Adidas AG has confirmed that Bjorn Gulden, the outgoing chief executive officer of rival Puma SE, will succeed Kasper Rorsted at the helm of the sportswear giant. His first task: Fill the €1.8 billion ($1.8 billion) hole left by the end of Adidas’s longstanding tie-up with disgraced musician Kanye West. That’s the revenue analysts at RBC estimate his Yeezy label generated for Adidas in 2021, amounting to 45% of the corporation’s net profit.
Last week, Adidas halved its forecast for 2022 net income from continuing operations to €250 million, reflecting the absence of the previously disclosed €250 million of income from the end of the Yeezy contract.
Adidas has stressed that it is the sole owner of all Yeezy designs. That leaves the door open to bringing the shoes back in another guise, and it is examining options for doing so next year. It will also save about €300 million on royalty payments and marketing, and it hopes this will help compensate for the majority of the shortfall in 2023.
But Yeezy without Ye looks problematic for two reasons.
First, some consumers may see the continuity of styles, even without the Yeezy name, as not going far enough in distancing Adidas from its former collaborator. Further backlash could put more financial pressure on the company. On the other hand, those still loyal to Ye may not buy the relaunched designs because they are no longer associated with the star.
Gulden, however, has a track record that may help Adidas find a way forward. He’s rejuvenated Puma since joining in July 2013: Sales more than doubled over the period to €6.8 billion in 2021. He lifted the operating margin to 8.2% last year from 2.1% in 2013. Puma shares have outperformed Adidas by about 62% on a total return basis in the nine years since Gulden signed on.
Puma, formerly controlled by Gucci owner Kering SA, has remained a fashion-forward sportswear company. Unlike Adidas, it has been quick to capitalize on Gen Z’s desire for retro 1990s styles, from chunky sneakers to logoed track pants and cross-body bags. Rihanna debuted her Fenty line with Puma in 2016. It also unveiled a three-way collaboration with fashion house Balmain and supermodel-actress Cara Delevingne in late 2019. Earlier this year, Puma launched an environmentally-friendly yoga collection with her.
While Adidas made progress in recent years in football and running, it has fallen behind in more fashion-focused areas. The loss of Yeezy only amplifies that failing.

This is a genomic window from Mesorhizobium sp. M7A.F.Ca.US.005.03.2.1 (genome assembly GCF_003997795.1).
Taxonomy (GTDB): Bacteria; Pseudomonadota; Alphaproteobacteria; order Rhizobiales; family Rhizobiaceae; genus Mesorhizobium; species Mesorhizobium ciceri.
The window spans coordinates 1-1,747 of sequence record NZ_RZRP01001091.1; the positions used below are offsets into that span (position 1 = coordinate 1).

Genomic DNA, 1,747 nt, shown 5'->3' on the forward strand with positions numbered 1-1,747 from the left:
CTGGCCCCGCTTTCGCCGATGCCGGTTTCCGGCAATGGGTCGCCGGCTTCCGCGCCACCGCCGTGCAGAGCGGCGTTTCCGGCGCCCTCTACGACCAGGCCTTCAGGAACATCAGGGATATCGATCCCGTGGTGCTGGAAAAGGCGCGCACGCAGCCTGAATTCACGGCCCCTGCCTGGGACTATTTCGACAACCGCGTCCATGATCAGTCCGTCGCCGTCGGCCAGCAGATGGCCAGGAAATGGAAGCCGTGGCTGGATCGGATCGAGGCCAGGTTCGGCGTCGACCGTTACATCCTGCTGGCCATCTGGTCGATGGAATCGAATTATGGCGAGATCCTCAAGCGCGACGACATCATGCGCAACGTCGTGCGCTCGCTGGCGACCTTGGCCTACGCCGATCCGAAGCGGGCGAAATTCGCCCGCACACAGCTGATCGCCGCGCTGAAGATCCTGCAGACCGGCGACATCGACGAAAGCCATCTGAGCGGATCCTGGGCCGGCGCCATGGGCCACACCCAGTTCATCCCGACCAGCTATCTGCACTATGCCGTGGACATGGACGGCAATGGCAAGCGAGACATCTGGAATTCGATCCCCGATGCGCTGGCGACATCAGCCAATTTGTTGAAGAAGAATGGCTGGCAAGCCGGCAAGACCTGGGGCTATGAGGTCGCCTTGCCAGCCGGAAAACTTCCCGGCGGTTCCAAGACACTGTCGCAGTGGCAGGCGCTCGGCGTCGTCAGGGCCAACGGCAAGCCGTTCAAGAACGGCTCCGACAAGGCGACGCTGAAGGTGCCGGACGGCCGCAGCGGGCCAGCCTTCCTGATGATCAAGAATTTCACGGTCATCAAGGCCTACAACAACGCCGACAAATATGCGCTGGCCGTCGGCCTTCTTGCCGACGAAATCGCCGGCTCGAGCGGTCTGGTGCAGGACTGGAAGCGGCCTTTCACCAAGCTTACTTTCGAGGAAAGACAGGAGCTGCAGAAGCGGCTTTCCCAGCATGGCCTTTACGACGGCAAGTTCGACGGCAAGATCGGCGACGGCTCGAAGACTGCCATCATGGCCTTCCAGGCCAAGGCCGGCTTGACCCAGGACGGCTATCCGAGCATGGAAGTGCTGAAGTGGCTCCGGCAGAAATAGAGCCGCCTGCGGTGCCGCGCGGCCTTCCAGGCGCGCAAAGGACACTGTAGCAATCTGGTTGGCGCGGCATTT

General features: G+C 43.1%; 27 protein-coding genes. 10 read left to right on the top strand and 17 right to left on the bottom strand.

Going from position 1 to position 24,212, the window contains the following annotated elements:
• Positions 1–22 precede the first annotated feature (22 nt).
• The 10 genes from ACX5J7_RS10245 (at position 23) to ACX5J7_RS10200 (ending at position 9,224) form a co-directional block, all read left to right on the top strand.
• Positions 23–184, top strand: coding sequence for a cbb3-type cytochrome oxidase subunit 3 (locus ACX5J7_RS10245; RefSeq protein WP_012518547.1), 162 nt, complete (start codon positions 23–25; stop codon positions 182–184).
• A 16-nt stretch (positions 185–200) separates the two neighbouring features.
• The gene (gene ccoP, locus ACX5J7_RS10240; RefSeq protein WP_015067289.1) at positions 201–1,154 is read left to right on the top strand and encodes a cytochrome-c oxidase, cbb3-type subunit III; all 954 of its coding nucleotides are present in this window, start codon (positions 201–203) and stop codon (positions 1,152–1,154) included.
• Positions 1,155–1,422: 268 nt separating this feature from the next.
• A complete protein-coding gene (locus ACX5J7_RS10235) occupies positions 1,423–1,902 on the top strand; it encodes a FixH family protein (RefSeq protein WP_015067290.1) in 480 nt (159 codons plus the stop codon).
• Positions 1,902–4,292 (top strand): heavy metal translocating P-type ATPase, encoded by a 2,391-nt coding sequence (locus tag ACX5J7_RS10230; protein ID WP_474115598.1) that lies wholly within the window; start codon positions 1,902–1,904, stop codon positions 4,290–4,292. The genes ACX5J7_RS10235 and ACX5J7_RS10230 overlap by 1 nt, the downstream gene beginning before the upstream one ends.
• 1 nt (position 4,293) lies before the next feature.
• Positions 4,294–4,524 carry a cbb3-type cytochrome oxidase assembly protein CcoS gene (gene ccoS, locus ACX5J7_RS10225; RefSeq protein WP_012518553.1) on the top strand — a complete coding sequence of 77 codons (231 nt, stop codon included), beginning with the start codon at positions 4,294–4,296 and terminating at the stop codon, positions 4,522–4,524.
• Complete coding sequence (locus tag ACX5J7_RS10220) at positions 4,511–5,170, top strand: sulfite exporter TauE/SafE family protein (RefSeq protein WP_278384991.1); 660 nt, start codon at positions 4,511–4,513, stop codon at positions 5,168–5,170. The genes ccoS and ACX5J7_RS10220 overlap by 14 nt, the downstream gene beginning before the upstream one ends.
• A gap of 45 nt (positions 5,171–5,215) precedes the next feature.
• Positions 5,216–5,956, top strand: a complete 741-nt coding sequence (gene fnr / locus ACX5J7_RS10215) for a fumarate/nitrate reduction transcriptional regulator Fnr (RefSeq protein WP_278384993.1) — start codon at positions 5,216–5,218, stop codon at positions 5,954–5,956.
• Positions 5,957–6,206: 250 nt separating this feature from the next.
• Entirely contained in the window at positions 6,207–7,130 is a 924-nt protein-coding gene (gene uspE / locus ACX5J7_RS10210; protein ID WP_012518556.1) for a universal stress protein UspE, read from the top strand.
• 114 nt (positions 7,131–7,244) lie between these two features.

Gulden could help re-energize this part of the business, particularly in footwear. For one, he could more effectively mine the Adidas archive. Womenswear is another opportunity for him: It accounts for only about a quarter of sales at Adidas and rival Nike Inc, compared with 50%-60% in the mainstream footwear and apparel market, according to analysts at Redburn. Here Adidas has a tie-up with Beyonce’s Ivy Park, which has yet to live up to its potential.
That’s not to say that Gulden, a former professional football and handball player, can’t do performance sportswear and apparel, too. In fact, he built that side of Puma’s business. He recruited Beyonce’s husband Jay-Z as creative director of Puma’s basketfall operations. And he doesn’t come to Adidas as a stranger: He worked for the company for seven years in the 1990s.
Since Adidas first said it was in talks with Gulden on 4 November, its shares have surged by about a quarter. Hopes of reopening in China have also helped lift the stock.
Still, there’s the matter of scale. Adidas’s sales are almost three time as big as Puma’s, making its turnaround a greater challenge. And changes to Adidas’s range of products, particularly sneakers, won’t happen overnight.
However, Adidas has to learn to live without Ye. Investors will be hoping that the new CEO can transform the company the way he revitalized Puma.
Andrea Felsted is a Bloomberg Opinion columnist covering consumer goods and the retail industry.